by Katie Harrison
Ukraine’s history has been undeniably tumultuous. The Ukrainian nation as we currently know it has, for centuries, been split territorially, and portioned off to different empires. Broadly speaking, the eastern regions of the country were part of the Russian Empire, and the western regions were part of the Austro-Hungarian Empire and then Poland. These historical divisions have resulted in modern Ukraine being a nation of two almost distinct halves: historically, geographically, culturally, and linguistically.
The Ukrainian Soviet Socialist Republic was one of the fifteen which comprised the Soviet Union. Its borders shifted between the formation of the Soviet Union in 1922 and its collapse in 1991, with the western Ukrainian territories being annexed from Poland in 1939. As part of this annexation, the Soviet authorities implemented various language policies in an attempt to instil socialist consciousness in the populace and create the socialist union they desired. This had significant consequences on the use of Ukrainian.
The Early Soviet Years: ‘Nationalist in Form, Socialist in Content’
In the early years, as an attempt to unify all nations of the Soviet Union, the government implemented a policy on nationality called korenizatsiia (nativisation) – koren’ being the Russian for ‘root’. This policy gave all non-Russian speaking nationalities the right to use their native language in all aspects of their lives, for example in education or in publications. Stalin had conceived this idea almost ten years beforehand in Marxism and the National Question, in which he argued that all nations should have the right to samoopredelenie [self-determinism] (Stalin, 1913).
It was hoped that transmitting socialist ideology via an individual’s native tongue – rather than compelling them to use Russian – would make it easier to promote Soviet ideology in Ukraine. This policy appeared to have great success in reviving a language which had formerly been repressed by the Russian Empire. Ukrainian was allowed to develop, leading to a rise in the number of Ukrainian publications and theatre productions, as well as a steep increase in the number of children attending Ukrainian schools (Bilaniuk, 2005: 91).
The 1930s: Russification
This resurgence of Ukrainian did not last for very long. Stalin’s government made quite the U-turn at the start of the 1930s, enforcing Russian as the ‘national language’ throughout the Soviet Union. Stalin seemed to be instrumental in this, as with nativisation: in The National Question and Leninism, written in 1929, Stalin envisioned the dying out of national languages, which would be replaced by ‘one common language’ (Stalin, 1929).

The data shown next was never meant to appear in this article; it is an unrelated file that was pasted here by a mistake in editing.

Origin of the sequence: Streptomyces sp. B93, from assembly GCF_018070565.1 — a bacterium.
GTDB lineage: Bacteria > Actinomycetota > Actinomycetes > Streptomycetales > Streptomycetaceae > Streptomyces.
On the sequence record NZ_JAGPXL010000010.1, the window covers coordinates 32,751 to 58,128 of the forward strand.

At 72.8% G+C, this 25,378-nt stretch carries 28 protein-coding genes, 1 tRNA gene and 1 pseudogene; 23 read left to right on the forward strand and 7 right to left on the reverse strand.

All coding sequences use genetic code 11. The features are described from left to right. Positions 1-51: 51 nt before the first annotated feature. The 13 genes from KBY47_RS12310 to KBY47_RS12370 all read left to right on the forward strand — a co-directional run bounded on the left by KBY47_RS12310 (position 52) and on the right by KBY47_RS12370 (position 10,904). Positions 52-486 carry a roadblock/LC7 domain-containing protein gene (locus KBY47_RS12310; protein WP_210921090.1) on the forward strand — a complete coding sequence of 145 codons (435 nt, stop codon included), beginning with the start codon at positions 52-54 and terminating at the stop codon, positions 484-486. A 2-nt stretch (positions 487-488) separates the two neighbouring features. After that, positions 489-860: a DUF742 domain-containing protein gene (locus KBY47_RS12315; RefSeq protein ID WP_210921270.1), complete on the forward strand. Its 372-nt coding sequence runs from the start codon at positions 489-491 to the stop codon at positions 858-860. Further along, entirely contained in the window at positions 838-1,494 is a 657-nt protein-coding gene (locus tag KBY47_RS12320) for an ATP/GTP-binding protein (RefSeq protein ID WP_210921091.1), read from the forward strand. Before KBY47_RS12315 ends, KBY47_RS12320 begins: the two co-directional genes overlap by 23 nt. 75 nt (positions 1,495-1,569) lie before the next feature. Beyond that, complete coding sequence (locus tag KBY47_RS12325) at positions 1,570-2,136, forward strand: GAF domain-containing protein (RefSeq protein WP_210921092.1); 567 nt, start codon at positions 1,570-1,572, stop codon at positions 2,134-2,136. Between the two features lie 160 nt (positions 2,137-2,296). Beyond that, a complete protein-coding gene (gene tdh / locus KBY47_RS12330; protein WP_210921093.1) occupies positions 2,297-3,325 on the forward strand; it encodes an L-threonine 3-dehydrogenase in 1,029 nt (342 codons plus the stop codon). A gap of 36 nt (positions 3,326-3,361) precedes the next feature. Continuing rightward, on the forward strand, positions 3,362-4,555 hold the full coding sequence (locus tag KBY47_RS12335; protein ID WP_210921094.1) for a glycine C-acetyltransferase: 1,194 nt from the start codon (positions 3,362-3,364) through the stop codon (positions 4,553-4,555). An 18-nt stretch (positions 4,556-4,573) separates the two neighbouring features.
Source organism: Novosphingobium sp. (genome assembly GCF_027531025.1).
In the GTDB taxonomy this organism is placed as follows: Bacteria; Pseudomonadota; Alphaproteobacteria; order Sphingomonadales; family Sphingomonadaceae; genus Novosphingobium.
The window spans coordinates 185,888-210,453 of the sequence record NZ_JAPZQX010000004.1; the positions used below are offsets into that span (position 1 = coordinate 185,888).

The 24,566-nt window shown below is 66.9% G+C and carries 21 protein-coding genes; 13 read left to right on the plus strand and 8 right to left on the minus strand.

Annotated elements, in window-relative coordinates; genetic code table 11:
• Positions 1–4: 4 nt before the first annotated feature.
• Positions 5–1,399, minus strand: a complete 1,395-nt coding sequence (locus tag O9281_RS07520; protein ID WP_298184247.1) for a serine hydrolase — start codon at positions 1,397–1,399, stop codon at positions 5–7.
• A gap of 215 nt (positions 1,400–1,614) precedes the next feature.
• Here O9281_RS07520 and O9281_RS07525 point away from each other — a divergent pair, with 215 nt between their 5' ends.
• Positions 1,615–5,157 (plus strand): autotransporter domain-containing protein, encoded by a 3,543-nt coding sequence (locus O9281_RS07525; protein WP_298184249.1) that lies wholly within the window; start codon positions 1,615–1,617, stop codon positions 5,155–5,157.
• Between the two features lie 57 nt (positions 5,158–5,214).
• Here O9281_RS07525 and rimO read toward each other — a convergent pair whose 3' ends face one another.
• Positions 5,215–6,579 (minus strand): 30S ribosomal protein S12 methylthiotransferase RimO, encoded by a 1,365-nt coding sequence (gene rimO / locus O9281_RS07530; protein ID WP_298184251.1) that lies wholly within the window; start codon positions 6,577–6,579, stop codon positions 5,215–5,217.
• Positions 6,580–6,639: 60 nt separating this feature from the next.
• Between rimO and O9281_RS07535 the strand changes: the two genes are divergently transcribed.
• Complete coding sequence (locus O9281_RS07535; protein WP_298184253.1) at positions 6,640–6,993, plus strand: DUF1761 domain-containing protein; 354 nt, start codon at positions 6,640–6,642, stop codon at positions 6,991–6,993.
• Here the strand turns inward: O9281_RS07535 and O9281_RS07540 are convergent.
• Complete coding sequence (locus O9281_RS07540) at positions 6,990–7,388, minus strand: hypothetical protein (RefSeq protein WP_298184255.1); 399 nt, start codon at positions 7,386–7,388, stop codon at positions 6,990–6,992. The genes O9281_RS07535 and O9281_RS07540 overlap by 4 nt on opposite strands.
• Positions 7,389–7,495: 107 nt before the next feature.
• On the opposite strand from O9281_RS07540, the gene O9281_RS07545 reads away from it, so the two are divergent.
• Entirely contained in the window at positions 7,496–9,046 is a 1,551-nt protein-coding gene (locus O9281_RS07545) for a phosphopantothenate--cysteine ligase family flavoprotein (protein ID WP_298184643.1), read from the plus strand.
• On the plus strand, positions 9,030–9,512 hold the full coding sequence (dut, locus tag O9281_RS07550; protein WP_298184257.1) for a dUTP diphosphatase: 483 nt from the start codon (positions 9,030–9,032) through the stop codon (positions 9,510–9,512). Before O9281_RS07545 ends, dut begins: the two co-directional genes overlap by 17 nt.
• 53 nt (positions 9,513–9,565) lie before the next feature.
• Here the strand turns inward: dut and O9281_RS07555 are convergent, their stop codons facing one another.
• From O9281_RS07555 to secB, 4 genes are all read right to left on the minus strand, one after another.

Ukrainian was forced to become more like Russian: spelling conventions, grammatical forms, and lexicon were altered accordingly. In addition, in 1938 Russian language classes were made compulsory in all schools throughout the Soviet Union in the hope that every young Soviet citizen would possess at least some knowledge of Russian.
1958-9: A New Schools Policy
This schools policy changed at the end of the 1950s, allowing parents to choose the language of instruction for their children. However, this did not mean that more parents were opting for their children to be instructed in Ukrainian, though this option was available. Due to a combination of high levels of Russian immigration and the comparably high quality of Russian-language education in Soviet Ukraine, Russian schools were the more popular choice for parents. Russian was deemed the language of science and culture, and was ultimately granted higher prestige than Ukrainian.
The Late Soviet Years: Resistance to Russian?
Towards the end of the Soviet Union, the Ukrainian language continued to be manipulated so as to be more similar to Russian, while Russian maintained its status as the more prestigious of the two languages. Discrimination against Ukrainian-speakers persisted; something which appears to have provoked pro-Ukrainian feelings in those who had previously been apathetic (Bilaniuk, 2005: 9). The emergence of these feelings seemingly acted as a catalyst for the pro-Ukrainian language policies that were implemented even before the fall of the Iron Curtain: the 1989 Law on Languages made Ukrainian the single state language of the Ukrainian SSR.
Since Ukraine’s independence in 1991, further language laws have sustained attempts to cement Ukrainian’s status as the sole official language of the country. However, despite such efforts, the country remains largely bilingual and linguistically split, with those in the south and east typically using Russian, and those in the west using Ukrainian. This bilingualism appears to be relatively stable and unlikely to change drastically in the near future, as people are able to either switch to the most suitable language in a given situation, or even to conduct conversations in both languages due to their proximity.
Katie Harrison is currently in her first year of a Midlands3Cities DTP-funded PhD on the role of language in the Ukrainian diaspora of the United Kingdom. You can find her on Twitter @karrison27
Bilaniuk, Laada. Contested Tongues: Language Politics and Cultural Correction in Ukraine (Ithaca, 2005).
Stalin, Iosif V. 1913. ‘Marxism and the National Question’, [https://www.marxists.org/reference/archive/stalin/works/1929/03/18.htm].
Stalin, Iosif V. 1929. ‘The National Question and Leninism’, [https://www.marxists.org/reference/archive/stalin/works/1913/03.htm].